Pre-owned books have been the path to profit for Glen Nothnagel.
His online “re-commerce” business sellbackyourBook.com, which he launched nearly six years ago at age 19, boasts more than 300,000 customers. The company purchases and resells used books and will do $14 million in sales this year, up from $9 million last year and from $200,000 its first year.
Nothnagel’s entrepreneurial story began at the College of DuPage.
“It was my first semester in college, and I went to sell my books to the college store,” he says.
He had several to sell, but the store was only interested in buying back two.
Nothnagel began his homework.
“I learned how all these books that college students have aren’t typically bought back,” he says. “So I rented a real small warehouse space in Hammond, Ind., and tried to do everything as low budget as possible. The response was phenomenal.”
But it wasn’t a drama-free start.
“I wanted a website, so I paid someone to build it,” he says. “But every time I’d go to them to make changes or add features it was like hitting a brick wall because my vision would get lost in translation.”
His solution — build the site himself.
“I’d work all day on the business, he says. “At night I would be learning how to program and code, so I could make the changes that the business needed without having to relay them to somebody and pay them to do it. It was a pretty big learning curve because I never had any introduction to any computer science type stuff. It was kind of like dive in and learn the basics, so that I could get the business running. It wasn’t until 2010 where we had enough capital to hire a [software] developer.”
To get the word out on his enterprise, he initially hung fliers on college campuses and used guerrilla-marketing tactics.
“None of that was super effective, so then I started playing around with search engine optimization and pay per click [online] advertising,” he says.
“A lot of people are searching for how to sell books,” he says. “I was just capitalizing on their interest in getting rid of their items.”
Nothnagel moved the company to Aurora its second year, looking to take advantage of a ready labor pool and cheap lease space. That brought new travails.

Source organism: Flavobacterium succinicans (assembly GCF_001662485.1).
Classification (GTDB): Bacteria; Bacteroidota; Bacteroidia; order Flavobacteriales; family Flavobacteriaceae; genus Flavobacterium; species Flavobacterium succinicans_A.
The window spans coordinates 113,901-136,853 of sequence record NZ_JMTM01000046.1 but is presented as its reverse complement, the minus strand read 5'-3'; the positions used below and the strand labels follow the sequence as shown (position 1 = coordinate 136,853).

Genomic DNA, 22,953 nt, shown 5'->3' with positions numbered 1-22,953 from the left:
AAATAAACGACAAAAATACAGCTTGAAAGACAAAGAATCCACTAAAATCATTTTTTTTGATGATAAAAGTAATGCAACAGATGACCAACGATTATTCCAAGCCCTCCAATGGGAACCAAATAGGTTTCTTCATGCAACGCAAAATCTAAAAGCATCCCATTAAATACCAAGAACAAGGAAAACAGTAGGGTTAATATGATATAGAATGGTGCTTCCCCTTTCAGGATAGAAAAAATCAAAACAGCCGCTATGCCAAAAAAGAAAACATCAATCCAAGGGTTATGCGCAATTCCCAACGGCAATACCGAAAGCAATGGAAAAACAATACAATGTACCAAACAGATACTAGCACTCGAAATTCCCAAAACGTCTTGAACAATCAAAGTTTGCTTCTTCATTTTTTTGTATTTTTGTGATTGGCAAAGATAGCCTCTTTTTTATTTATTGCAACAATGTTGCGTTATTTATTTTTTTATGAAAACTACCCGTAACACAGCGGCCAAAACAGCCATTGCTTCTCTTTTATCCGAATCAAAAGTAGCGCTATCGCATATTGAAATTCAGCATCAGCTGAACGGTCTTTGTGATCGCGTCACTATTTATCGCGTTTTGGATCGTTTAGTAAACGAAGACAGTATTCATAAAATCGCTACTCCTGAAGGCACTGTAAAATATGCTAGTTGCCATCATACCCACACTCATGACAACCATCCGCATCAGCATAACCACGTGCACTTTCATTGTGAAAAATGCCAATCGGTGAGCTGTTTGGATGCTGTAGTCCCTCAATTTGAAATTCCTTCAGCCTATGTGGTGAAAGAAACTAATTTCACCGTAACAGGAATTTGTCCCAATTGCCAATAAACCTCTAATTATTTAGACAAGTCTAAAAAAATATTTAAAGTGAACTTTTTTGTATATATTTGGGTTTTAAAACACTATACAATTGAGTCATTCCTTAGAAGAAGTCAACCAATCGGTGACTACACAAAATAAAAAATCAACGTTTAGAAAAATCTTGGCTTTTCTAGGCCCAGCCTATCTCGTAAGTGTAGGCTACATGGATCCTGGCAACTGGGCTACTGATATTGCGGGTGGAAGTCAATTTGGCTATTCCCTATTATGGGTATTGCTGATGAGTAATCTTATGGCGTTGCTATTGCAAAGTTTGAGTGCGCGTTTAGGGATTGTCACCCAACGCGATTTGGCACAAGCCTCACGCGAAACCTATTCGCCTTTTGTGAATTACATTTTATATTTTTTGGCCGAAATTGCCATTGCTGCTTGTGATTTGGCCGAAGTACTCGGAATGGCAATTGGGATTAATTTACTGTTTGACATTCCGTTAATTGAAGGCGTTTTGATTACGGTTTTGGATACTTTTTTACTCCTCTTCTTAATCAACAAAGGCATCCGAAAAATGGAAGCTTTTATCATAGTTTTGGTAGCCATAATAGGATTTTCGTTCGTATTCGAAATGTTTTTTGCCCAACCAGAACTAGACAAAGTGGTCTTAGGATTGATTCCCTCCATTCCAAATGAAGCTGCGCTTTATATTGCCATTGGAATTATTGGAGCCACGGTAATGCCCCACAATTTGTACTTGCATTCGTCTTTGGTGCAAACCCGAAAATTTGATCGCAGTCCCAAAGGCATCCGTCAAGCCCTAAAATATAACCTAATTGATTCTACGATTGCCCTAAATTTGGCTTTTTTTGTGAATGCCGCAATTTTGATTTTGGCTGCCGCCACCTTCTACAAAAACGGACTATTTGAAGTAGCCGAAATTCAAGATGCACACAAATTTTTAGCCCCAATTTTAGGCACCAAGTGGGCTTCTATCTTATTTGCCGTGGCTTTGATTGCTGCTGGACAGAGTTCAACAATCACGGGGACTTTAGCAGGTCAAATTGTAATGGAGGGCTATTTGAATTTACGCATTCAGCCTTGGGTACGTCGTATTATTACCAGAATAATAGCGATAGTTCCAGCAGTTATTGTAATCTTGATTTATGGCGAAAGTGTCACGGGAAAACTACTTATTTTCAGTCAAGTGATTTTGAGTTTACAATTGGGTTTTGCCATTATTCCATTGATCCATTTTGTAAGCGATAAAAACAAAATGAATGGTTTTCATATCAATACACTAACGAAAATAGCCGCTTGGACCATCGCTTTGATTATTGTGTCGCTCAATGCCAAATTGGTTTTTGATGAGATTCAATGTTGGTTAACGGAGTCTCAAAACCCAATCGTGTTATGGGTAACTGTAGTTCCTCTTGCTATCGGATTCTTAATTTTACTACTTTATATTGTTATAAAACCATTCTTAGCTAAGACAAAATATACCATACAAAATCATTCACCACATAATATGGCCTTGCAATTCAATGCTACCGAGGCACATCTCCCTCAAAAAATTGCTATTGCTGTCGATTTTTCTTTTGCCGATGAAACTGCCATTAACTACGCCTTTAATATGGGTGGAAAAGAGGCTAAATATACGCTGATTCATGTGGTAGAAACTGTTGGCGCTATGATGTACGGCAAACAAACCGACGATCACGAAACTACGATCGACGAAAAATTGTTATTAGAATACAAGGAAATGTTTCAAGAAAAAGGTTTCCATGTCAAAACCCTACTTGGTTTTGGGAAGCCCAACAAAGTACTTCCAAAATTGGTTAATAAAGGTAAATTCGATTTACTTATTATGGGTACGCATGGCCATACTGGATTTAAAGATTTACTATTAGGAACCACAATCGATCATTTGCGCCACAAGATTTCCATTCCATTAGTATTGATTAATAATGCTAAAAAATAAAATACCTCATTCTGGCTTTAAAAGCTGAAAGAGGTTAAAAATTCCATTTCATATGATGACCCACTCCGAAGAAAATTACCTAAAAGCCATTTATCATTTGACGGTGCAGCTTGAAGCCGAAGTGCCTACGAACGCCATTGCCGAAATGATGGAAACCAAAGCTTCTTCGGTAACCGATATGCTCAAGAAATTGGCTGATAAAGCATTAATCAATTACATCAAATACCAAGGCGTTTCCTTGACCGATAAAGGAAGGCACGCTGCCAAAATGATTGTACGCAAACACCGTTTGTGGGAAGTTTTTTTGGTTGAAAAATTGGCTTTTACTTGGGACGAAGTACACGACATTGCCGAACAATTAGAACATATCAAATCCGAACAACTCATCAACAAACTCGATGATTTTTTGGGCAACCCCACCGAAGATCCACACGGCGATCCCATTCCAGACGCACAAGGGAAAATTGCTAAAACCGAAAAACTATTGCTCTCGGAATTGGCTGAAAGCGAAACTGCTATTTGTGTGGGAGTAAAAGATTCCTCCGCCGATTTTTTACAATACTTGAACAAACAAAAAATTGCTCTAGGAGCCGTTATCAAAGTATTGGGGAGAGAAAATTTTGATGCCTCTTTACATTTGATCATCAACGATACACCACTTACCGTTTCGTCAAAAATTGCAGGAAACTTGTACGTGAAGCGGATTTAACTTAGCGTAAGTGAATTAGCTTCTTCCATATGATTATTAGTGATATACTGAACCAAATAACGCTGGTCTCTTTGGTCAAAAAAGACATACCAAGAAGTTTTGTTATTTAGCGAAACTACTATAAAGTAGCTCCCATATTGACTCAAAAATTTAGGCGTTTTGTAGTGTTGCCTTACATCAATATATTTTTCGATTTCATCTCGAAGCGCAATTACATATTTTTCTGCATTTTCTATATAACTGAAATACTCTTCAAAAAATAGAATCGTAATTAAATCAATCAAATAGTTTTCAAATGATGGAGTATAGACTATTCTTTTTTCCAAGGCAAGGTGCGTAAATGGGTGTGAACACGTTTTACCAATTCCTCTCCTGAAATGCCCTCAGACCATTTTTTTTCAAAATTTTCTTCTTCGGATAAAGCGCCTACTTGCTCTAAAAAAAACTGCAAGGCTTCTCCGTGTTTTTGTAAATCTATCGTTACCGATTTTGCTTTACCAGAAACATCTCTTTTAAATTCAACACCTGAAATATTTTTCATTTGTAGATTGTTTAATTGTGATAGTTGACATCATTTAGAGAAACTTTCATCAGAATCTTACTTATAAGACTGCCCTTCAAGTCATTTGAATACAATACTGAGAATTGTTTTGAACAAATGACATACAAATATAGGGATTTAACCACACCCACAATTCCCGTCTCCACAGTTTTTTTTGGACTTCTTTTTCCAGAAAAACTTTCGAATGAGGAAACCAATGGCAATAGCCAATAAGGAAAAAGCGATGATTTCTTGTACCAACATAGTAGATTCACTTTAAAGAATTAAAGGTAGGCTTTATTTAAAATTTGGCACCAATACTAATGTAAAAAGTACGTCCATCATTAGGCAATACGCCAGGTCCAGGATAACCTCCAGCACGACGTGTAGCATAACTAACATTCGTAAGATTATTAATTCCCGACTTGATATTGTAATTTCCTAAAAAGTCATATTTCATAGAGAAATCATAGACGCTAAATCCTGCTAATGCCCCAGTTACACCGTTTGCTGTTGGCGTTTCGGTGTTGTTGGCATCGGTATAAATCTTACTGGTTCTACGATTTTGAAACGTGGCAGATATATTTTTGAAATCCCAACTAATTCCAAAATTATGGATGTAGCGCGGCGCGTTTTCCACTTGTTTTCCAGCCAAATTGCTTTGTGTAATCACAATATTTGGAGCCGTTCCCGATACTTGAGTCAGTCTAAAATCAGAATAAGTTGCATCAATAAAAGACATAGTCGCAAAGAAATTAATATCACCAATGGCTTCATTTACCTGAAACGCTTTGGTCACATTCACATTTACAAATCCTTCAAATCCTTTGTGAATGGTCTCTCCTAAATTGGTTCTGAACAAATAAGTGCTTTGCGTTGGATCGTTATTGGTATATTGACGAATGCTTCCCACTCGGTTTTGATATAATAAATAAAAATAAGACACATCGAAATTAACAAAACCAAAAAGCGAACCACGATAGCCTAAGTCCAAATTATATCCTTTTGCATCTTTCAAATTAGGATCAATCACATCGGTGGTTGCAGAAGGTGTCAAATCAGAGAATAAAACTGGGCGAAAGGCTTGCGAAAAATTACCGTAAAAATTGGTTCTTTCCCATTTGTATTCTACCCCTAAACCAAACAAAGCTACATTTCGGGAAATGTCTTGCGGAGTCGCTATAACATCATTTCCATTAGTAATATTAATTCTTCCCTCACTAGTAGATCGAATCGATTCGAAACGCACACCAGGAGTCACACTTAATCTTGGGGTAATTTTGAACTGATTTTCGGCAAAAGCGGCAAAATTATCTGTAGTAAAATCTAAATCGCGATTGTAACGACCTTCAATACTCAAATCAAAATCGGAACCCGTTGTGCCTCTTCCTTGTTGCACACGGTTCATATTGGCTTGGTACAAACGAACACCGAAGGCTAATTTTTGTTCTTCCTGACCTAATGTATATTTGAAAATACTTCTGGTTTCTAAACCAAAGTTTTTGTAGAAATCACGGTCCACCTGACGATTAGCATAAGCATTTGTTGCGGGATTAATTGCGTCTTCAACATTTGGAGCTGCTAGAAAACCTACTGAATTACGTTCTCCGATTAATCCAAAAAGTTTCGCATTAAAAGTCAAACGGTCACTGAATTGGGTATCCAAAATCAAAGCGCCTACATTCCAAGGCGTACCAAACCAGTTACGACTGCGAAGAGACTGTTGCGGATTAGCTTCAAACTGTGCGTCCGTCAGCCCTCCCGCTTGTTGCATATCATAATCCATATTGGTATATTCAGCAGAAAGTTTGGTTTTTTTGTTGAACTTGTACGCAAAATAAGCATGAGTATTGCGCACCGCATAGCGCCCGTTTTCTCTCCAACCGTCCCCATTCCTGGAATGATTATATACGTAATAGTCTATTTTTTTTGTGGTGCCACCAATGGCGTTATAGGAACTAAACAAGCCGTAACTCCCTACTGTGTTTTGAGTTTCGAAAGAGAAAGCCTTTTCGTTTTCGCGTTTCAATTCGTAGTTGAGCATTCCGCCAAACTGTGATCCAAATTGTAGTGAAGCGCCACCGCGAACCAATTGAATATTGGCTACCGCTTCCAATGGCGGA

The warehouse site “was dirt cheap, but unfortunately the roof leaked, and that’s not good for books,” he says. “We had to put plastic tarps up and wait for the lease to expire. It was pretty bad.”
The company moved to a 26,000-square-foot, leak-free site in Montgomery in 2010.
SellbackyourBook.com has expanded to include SellDVDsOnline.com, where consumers can get cash for unwanted CDS, DVDS and video games, and the company also buys back calculators.
Its customer demographic is primarily college students and young mothers, Nothnagel says.
“A lot of times younger mothers have a lot of books that they’ve been stockpiling, and the same with DVDs,” he says. “There’s only so many times you’re willing to watch Barney.”
SellbackyourBook.com’s prices range from 50 cents to $95, depending on the book, he says, adding the average buy-back price for DVDs is about $1.30.
The company competes in an industry with roughly two dozen players, Nothnagel says. Among them is online giant Amazon.com.
“The main differentiator between Amazon and us is Amazon wants to pay with gift cards,” he says. “We’re more than happy to send [customers] a check or [pay through] PayPal.
“We pay as much as we can,” he adds. It’s “not only price, but also service. We try to pay as fast as possible.”
SellbackyourBook last year was recognized at a White House ceremony as one of the top 100 companies started by young entrepreneurs.
His CliffNotes for other business owners: Don’t be afraid to venture outside your comfort zone.
“When you’re really comfortable you kind of want to keep things the way they are,” he says. “But sometimes that stops you from succeeding because in order to get to the next level, you constantly have to leave your comfort zone. If you don’t change, then somebody else is going to come along and eat your breakfast for you.”
He adds, don’t think you’ve always got it going on.
“If you come up with a great idea, just because you’re the owner of the company doesn’t mean it’s going to work,” he says. “You have to prove that it’s going to work even if you don’t have to answer to somebody.”
ABOVE: Glen Nothnagel